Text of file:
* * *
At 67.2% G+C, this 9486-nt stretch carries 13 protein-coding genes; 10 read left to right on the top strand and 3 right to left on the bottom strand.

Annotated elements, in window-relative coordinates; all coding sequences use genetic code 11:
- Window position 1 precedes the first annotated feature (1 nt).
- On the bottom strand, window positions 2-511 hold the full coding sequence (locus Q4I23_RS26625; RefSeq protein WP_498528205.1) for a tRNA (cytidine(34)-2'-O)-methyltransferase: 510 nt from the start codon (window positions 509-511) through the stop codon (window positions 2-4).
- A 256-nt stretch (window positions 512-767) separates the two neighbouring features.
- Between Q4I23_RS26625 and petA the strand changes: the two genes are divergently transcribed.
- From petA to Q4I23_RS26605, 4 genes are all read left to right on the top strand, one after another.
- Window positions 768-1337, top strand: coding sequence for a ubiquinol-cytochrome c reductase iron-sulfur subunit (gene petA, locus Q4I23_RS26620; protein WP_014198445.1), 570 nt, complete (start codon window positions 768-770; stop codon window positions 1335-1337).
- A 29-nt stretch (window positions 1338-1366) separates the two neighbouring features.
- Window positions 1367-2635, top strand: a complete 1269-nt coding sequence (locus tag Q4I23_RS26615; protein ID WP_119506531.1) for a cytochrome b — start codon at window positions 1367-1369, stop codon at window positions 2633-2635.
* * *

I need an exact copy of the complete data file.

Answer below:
At 67.2% G+C, this 9486-nt stretch carries 13 protein-coding genes; 10 read left to right on the top strand and 3 right to left on the bottom strand.

Annotated elements, in window-relative coordinates; all coding sequences use genetic code 11:
- Window position 1 precedes the first annotated feature (1 nt).
- On the bottom strand, window positions 2-511 hold the full coding sequence (locus Q4I23_RS26625; RefSeq protein WP_498528205.1) for a tRNA (cytidine(34)-2'-O)-methyltransferase: 510 nt from the start codon (window positions 509-511) through the stop codon (window positions 2-4).
- A 256-nt stretch (window positions 512-767) separates the two neighbouring features.
- Between Q4I23_RS26625 and petA the strand changes: the two genes are divergently transcribed.
- From petA to Q4I23_RS26605, 4 genes are all read left to right on the top strand, one after another.
- Window positions 768-1337, top strand: coding sequence for a ubiquinol-cytochrome c reductase iron-sulfur subunit (gene petA, locus Q4I23_RS26620; protein WP_014198445.1), 570 nt, complete (start codon window positions 768-770; stop codon window positions 1335-1337).
- A 29-nt stretch (window positions 1338-1366) separates the two neighbouring features.
- Window positions 1367-2635, top strand: a complete 1269-nt coding sequence (locus tag Q4I23_RS26615; protein ID WP_119506531.1) for a cytochrome b — start codon at window positions 1367-1369, stop codon at window positions 2633-2635.